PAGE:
Time Traveling: Black Bear Pass

It's Sunday afternoon as I'm writing this post. We did some riding here in Silverton this afternoon, but I want to bring you up-to-date on the time we were offline before catching up here to the present day. I'll tell you about today's ride in tomorrow's post. For now, let's just travel back to Friday afternoon. We were still working around the road closure, and so we didn't leave the camper until just before the road opened at noon. They knocked off early on Friday, and so we only had to keep ourselves busy until 4:00 p.m. that day. Except for telling you about the quilt shop, this post will bring you up-to-date on our ATV riding while we were near Ouray. I have lots of pictures for you, so pour yourself something good to drink and let's get going.

Once again, we were amazed at the aspens turning fall colors. It's beautiful in Colorado this time of year.

We rode to our highest point ever on this ride. As before, we were seeing the beautiful trio of Red Mountains. If you look at that highest peak, you can see it is crater-shaped, a nod to its volcanic past.

There was more pretty larkspur along this trail.

We rode to a dead-end spur where our guide book informed us a "short hike" (ha!) would take us to a waterfall and a lake. Sure enough, we found the small waterfall.

It didn't take long in this high altitude rarefied air for me to start feeling light-headed and downright unwell. We were hiking uphill, and with the huffing and puffing, I felt as if I was going to pass out. Mike walked on for a short distance before he came to a dead-end. We never did find the lake. Oh well. We did find a place where I could tell you about that orange water I mentioned in a previous post. Here's an explanatory sign that tells it better than I can:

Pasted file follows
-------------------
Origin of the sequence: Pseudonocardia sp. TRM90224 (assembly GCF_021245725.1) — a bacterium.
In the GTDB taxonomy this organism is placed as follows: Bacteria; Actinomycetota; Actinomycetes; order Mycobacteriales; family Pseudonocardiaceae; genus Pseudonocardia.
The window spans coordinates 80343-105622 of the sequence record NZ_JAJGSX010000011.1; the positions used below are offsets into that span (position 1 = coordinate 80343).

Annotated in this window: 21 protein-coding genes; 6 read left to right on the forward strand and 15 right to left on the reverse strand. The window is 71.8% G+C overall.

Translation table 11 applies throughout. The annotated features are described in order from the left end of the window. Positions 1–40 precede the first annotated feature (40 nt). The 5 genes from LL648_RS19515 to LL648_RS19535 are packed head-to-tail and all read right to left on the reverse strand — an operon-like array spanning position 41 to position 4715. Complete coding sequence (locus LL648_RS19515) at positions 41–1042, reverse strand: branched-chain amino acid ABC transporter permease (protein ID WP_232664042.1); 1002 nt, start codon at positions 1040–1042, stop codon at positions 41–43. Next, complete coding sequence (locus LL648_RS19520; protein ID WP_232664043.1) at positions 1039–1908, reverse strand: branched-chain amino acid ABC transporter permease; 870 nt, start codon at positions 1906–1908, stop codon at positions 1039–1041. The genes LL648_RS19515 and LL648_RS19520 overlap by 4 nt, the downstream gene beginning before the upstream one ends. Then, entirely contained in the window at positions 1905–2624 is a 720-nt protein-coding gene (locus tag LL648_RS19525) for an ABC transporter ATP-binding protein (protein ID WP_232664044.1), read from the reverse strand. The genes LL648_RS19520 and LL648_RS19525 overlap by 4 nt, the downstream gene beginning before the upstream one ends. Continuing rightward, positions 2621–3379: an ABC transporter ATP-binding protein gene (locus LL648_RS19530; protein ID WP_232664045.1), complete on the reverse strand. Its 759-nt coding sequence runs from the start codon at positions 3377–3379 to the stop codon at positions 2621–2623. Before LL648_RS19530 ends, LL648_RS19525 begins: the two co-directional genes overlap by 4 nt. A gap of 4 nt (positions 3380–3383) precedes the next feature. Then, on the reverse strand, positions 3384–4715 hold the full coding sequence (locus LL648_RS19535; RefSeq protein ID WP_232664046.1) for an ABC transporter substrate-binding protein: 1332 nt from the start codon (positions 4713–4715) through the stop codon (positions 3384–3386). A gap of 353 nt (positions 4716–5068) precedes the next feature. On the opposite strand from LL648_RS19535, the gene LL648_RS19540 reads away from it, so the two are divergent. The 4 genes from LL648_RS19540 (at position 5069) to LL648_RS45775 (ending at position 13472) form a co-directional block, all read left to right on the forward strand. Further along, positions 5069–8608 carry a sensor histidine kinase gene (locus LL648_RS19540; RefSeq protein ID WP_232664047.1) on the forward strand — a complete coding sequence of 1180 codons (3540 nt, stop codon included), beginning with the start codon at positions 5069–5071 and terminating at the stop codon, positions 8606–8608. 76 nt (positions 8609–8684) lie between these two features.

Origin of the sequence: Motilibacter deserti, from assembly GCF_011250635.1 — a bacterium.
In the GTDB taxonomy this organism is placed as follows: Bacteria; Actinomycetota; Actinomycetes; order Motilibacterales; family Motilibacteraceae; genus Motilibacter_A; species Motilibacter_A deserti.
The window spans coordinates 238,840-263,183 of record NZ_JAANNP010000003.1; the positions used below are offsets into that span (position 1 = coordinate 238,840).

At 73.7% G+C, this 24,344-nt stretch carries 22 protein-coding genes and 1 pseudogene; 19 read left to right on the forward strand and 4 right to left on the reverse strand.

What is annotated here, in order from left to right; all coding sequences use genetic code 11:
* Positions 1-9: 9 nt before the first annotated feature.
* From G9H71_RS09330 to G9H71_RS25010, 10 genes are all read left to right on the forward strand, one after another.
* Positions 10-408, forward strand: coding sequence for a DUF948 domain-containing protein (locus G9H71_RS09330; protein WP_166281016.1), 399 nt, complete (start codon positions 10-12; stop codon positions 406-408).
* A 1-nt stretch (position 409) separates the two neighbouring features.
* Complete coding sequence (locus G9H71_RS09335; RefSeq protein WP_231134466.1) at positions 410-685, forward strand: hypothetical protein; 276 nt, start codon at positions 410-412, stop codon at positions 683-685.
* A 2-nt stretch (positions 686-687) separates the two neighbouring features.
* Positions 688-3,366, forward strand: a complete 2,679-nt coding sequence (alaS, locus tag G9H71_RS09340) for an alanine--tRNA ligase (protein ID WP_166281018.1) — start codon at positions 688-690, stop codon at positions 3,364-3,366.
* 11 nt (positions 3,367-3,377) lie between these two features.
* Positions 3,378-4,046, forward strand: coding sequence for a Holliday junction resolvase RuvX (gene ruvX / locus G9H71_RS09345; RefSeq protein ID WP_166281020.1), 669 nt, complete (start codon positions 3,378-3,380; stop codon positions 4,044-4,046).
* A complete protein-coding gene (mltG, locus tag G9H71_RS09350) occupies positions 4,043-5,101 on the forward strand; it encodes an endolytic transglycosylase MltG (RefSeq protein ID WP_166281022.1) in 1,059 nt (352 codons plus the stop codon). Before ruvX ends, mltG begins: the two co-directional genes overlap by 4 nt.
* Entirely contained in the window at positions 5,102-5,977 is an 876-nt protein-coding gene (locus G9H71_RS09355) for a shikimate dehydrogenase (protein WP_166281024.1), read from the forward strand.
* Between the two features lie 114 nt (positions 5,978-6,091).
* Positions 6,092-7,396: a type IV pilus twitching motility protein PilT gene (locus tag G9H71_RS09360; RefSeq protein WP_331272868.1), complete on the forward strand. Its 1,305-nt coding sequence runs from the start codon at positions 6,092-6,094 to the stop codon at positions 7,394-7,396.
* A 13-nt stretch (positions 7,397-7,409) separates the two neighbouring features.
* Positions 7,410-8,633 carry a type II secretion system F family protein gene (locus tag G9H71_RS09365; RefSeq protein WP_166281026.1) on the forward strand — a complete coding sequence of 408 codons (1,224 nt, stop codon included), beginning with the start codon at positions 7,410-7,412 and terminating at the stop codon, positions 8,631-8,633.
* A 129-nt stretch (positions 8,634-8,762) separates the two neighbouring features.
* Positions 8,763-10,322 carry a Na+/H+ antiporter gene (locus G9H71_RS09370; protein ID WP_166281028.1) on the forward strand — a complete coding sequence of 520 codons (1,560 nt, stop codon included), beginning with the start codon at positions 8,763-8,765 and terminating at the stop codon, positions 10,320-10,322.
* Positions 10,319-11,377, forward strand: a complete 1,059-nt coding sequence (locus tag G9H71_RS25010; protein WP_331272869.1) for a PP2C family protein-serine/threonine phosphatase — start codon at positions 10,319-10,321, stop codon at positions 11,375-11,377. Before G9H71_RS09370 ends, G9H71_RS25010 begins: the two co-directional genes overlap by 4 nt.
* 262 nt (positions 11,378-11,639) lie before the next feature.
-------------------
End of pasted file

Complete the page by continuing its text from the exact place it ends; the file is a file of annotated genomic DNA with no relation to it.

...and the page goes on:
Back in the late 19th century, nobody was worried about the environment. We've visited ghost towns where folks just threw their garbage out right next to where they lived, and so these problems with contaminated water probably never crossed their minds. In the image below, you can see the orange stream water. Indeed, look beyond where Mike is standing, and you can see the remains of some mining activity there.

Higher up, above the mine, the water was clear. It hadn't yet run through the mine tailings that would contaminate it farther down the hill. It's running over some volcanic rocks that give it the dark color, but the orange is no longer present. 

It's probably clean enough to drink here, unless you're worried about giardia...which I am. No, thank you. We bring our own drinking water when we're out riding the trails.

We saw more butterflies on this ride. I believe this first one is the hesperis fritillary butterfly.

Here's another one, found on this tuft of yellow wildflowers.

I believe this one is a checkered white butterfly

I believe this next one is the tailed copper butterfly.

We've seen one other butterfly. One flew right past me while we were on the Yankee Boy Basin trail. And then again today I saw another that lit twice, but I wasn't able to get my camera out and ready fast enough. Nevertheless, I can identify it as a mourning cloak butterfly. Here's one I found on the Creative Commons website:

(Image source: "Mourning Cloak butterfly (Nymphalis antiopa)" 
by J. N. Stuart is licensed under CC BY-NC-ND 2.0)

We still have a few rides ahead of us. Maybe I'll catch my own image yet. 

So after our little hike, we rode on to the top of the Black Bear Pass. This is the highest we've ridden yet. 

As for the pig...I don't know. It was there when we got there. The road ahead would take us to Telluride, but it was a narrow one-way road, and we would not have been able to return that way.